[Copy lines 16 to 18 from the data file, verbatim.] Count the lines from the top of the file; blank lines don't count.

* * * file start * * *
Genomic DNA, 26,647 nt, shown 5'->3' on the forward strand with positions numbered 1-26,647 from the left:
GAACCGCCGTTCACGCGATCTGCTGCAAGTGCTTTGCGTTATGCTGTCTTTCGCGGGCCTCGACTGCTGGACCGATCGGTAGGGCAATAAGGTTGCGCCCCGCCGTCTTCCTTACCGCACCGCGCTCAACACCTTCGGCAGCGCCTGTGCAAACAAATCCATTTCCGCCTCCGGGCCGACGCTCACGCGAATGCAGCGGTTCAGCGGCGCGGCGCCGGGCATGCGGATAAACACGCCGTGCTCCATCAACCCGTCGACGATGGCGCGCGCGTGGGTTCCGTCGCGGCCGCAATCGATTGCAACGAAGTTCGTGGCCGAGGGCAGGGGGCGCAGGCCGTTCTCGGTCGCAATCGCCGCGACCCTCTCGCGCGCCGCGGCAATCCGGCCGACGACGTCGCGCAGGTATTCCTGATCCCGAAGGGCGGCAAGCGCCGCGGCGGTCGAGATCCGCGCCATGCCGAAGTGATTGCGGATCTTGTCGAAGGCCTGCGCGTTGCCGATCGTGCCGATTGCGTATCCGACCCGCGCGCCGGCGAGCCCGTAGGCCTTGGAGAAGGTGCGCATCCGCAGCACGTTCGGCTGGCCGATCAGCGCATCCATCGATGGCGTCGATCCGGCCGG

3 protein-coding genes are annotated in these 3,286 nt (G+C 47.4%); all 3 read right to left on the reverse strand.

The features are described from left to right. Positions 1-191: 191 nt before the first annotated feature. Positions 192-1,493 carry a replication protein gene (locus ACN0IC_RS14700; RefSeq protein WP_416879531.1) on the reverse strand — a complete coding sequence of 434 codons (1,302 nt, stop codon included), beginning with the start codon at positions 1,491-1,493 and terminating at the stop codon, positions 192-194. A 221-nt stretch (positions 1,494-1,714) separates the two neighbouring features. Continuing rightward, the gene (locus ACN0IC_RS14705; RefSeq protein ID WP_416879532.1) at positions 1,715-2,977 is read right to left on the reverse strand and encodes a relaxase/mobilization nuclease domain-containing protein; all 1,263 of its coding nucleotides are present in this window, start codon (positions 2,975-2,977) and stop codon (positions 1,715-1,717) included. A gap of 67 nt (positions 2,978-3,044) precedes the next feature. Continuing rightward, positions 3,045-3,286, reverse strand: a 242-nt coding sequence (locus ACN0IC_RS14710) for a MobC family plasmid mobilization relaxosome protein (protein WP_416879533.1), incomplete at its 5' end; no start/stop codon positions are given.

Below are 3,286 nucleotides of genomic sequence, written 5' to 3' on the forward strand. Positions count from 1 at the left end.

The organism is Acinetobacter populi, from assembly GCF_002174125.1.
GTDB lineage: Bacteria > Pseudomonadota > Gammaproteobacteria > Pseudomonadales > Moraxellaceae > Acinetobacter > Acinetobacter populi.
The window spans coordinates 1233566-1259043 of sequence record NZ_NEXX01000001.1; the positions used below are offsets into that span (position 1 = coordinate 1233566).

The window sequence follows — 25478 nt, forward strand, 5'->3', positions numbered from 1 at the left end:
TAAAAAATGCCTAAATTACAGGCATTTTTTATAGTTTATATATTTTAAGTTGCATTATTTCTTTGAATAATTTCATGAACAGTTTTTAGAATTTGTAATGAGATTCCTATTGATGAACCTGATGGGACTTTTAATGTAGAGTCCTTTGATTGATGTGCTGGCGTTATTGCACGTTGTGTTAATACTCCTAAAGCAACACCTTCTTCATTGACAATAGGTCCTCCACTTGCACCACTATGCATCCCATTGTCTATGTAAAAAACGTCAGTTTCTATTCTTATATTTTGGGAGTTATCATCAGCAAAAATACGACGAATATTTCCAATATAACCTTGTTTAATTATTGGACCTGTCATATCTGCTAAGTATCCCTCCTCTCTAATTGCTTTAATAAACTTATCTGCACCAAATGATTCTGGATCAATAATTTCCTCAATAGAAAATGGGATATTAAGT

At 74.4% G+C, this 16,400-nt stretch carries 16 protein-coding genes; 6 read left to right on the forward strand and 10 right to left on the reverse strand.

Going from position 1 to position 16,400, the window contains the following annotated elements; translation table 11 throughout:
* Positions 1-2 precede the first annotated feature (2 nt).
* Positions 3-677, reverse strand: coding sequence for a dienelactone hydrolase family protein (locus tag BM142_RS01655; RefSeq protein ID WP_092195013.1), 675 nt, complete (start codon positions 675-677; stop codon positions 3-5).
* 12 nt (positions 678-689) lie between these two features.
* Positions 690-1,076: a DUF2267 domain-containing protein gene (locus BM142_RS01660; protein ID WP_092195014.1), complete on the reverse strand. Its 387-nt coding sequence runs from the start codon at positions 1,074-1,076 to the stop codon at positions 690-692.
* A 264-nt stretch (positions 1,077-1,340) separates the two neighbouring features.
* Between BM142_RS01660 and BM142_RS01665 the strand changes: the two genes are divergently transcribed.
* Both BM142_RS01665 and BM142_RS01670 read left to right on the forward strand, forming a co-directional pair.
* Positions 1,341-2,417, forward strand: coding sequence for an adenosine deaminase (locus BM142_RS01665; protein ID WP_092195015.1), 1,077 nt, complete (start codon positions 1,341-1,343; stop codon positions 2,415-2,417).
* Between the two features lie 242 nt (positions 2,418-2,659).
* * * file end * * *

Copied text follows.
* Positions 690-1,076: a DUF2267 domain-containing protein gene (locus BM142_RS01660; protein ID WP_092195014.1), complete on the reverse strand. Its 387-nt coding sequence runs from the start codon at positions 1,074-1,076 to the stop codon at positions 690-692.
* A 264-nt stretch (positions 1,077-1,340) separates the two neighbouring features.
* Between BM142_RS01660 and BM142_RS01665 the strand changes: the two genes are divergently transcribed.